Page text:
Asset Security – Bitesize CISSP Study Notes

Asset Security

Asset Security is the second domain of the CISSP. This domain focuses heavily on classification of data and labels used, various roles within an organization, data security controls and frameworks, baselining and hardening, and the various states of data. In addition to this data remanence and destruction are also covered and should be understood for the exam, especially understanding the difference between traditional magnetic storage vs newer solid state devices.

Classification of Data

The purpose of data classification is to determine the type of security controls needed for different categories of data. The process of classification involves determining the value or cost associated with the data, classifying based on cost, and placing controls on the data (cost -> classify -> control). Consider cost as the amount of money an organization could potentially lose of a breach were to occur (e.g. legislation, reputation, etc.). Various labels of classification are applied both in government and non-government based on various classes in order of severity. These are shown in the table below.

ClassGovernmentNon-GovernmentOutcome of Breach
3Top SecretConfidential / ProprietaryExceptionally Grave Damage
2SecretPrivateSerious Damage
1ConfidentialSensitiveDamage
UnclassifiedPublicNo Damage

In a typical organization, the data owner is responsible for classifying data and the data custodian is responsible for maintaining it. More on roles below. Finally understand the difference between sensitivity (amount of damage caused) and criticality (time sensitivity to return to operations).

Owners of Data

There are various stakeholders within an organization that should be considered when dealing within information assets. These include senior and executive management comprised of the CEO, CFO, CIO, and ISO.

The ISO (Information Security Officer) is responsible for communicating risks, recommending best practices, establishing security measurements, ensuring compliance, and spreading awareness of emerging threats to senior and executive management.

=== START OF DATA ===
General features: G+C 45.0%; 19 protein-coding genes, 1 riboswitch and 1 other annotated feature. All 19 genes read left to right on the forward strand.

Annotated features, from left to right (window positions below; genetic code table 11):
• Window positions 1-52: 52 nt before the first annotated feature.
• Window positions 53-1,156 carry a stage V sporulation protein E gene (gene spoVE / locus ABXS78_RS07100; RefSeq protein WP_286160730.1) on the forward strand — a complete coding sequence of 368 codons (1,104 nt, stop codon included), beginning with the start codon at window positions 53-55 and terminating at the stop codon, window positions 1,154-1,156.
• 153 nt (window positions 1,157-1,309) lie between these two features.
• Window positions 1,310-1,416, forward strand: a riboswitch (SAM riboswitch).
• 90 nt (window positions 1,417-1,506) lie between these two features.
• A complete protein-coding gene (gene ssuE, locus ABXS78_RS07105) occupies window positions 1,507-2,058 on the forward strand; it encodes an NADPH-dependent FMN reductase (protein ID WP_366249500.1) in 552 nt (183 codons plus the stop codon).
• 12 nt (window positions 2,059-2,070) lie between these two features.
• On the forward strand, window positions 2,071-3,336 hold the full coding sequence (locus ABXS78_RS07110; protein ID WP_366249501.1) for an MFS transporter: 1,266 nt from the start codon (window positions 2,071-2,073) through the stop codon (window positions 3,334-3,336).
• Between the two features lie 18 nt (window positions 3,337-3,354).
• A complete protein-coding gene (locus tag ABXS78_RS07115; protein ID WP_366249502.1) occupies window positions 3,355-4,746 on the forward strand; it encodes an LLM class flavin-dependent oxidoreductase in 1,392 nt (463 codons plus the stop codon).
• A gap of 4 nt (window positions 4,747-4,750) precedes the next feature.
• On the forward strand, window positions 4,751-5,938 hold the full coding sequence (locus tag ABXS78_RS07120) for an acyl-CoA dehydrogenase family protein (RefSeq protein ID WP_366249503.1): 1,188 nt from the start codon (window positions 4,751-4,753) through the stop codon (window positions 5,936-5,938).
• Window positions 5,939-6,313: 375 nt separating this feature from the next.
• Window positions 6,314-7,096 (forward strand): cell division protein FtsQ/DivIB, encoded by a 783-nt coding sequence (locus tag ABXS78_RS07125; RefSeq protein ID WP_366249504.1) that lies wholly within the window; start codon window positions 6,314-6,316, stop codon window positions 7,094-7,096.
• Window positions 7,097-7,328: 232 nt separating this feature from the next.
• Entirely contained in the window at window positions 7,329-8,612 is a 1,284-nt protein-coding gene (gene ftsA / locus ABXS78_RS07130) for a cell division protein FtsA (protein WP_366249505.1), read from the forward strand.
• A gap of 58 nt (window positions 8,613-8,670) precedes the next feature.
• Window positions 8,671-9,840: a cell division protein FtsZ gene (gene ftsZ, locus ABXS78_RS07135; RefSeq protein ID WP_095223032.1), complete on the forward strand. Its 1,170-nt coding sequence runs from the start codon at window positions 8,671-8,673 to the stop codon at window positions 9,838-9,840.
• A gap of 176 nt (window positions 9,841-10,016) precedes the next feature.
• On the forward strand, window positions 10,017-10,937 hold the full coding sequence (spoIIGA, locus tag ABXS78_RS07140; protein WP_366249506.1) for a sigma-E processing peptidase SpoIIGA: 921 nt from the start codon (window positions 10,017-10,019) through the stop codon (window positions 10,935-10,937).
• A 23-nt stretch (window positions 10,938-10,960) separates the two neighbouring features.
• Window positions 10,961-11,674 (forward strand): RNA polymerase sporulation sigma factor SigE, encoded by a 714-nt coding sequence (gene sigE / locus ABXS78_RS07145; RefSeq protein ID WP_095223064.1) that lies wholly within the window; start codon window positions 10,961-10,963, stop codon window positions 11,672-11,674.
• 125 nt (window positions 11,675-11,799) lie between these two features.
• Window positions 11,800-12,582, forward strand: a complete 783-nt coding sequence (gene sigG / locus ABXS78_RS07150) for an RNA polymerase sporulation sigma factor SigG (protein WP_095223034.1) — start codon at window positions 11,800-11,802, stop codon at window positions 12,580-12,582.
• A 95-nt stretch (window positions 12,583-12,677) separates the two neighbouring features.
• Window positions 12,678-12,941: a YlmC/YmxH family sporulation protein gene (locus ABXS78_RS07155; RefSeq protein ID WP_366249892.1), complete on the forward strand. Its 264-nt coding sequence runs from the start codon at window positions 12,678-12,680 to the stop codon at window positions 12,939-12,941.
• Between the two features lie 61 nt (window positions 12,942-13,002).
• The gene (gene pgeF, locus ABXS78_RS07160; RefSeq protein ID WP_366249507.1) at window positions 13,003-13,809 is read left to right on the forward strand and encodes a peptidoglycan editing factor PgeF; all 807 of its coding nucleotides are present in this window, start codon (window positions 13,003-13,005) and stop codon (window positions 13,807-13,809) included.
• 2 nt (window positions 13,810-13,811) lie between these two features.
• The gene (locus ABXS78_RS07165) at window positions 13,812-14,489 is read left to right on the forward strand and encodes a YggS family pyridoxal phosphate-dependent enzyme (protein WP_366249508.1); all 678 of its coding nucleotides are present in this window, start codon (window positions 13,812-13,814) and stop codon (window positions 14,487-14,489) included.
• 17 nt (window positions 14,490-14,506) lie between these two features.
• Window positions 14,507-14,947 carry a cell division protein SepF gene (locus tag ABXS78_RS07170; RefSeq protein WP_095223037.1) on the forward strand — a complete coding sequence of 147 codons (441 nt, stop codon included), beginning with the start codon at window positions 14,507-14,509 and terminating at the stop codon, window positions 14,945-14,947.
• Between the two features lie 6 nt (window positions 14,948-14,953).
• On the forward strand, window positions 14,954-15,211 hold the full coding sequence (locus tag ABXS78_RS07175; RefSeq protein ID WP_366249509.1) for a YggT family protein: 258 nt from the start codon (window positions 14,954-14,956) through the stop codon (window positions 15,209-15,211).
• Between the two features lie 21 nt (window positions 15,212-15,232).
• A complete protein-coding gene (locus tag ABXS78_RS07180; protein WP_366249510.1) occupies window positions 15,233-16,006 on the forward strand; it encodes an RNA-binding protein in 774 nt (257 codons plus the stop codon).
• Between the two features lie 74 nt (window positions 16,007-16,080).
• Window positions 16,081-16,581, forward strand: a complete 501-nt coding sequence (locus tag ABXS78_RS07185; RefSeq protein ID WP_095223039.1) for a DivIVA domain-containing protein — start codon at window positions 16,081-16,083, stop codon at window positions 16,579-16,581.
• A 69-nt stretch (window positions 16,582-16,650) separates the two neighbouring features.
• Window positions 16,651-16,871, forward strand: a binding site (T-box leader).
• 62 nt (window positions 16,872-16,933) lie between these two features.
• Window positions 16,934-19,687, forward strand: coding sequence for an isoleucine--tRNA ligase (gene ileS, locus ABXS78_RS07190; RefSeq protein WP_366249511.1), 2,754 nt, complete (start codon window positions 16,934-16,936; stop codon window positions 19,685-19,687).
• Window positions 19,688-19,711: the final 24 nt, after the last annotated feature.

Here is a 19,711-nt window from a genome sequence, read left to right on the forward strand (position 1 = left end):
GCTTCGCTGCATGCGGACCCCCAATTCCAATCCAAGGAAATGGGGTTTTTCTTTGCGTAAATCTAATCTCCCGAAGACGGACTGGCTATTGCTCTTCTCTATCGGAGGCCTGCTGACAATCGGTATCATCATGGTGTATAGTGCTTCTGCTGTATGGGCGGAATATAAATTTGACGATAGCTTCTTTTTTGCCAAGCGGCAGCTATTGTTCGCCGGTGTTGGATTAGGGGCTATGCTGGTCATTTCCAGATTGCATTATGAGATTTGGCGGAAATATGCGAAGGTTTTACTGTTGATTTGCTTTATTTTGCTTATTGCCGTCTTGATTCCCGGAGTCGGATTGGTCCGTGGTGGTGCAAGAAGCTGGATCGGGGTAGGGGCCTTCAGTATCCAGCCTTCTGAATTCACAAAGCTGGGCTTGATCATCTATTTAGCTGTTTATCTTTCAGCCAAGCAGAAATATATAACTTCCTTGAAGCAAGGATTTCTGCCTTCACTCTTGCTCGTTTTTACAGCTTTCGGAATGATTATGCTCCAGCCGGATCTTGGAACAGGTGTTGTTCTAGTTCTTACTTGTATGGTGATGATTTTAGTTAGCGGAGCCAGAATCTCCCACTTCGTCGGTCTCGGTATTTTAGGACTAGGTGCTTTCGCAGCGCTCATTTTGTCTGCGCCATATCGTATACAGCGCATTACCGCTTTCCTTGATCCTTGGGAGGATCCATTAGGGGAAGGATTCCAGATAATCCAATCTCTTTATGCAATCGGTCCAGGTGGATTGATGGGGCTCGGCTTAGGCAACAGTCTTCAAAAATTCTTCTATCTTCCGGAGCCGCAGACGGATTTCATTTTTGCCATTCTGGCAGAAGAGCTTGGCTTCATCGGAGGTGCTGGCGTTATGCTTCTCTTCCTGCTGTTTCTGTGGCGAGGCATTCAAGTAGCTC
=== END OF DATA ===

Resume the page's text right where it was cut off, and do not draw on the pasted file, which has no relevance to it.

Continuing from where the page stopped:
In Steering committees are responsible for defining risks, objectives and approaches. Auditors are another key stakeholder, however usually this is an external entity from the organization performing security audits of the company owned resources. Understand the roles and responsibilities of the various stakeholders, outlined below.

OwnerResponsibilities
Business OwnersSenior or Executive management responsible for creating the security program and ensuring it is staffed and funded.
Data OwnersDetermine sensitivity labels, backup cadence, and other management duties associated with data.
System OwnersResponsible for managing the computers or systems that house data, including updating, patching, system hardening, etc.
Data CustodianExecutes or carries out hands-on tasks under direction of the data and system owners.
UsersResponsible for complying with mandatory policies, procedures, and standards.

In addition to the list above, data controllers and data processors should be considered. Data controllers are responsible for the creation of and management of data of a sensitive nature. Data processors are individuals or teams that manage data on behalf of the data controllers (e.g. an outsourced payroll contractor). Also another important note – organizations should have separate network administrators and security administrators wherever possible (think separation of duties).

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Data State and Remanence

Data can exist in various states within a computer system or network. The most common way of looking at this is by breaking down data at rest, data in transit, and data in process. Data at rest should be encrypted. Understand that OS specific encryption such as EFS on Windows, may not provide the best security if a drive is removed and placed in a different system.

TPM (Trusted Platform Module) enables whole drive encryption and stores a key in hardware to protect data on stolen drives.

Products such as Bitlocker and PGP provide this level of encryption. Data in process needs to remain unencrypted for use, therefore other security mechanisms must be considered such as good security policies, screen protectors, and other physical security measures. Data in transit should be protected by IPSec or TLS/SSL. Data can be stored within different forms of memory throughout its different states. Understand the different types of memory outlined in the table below.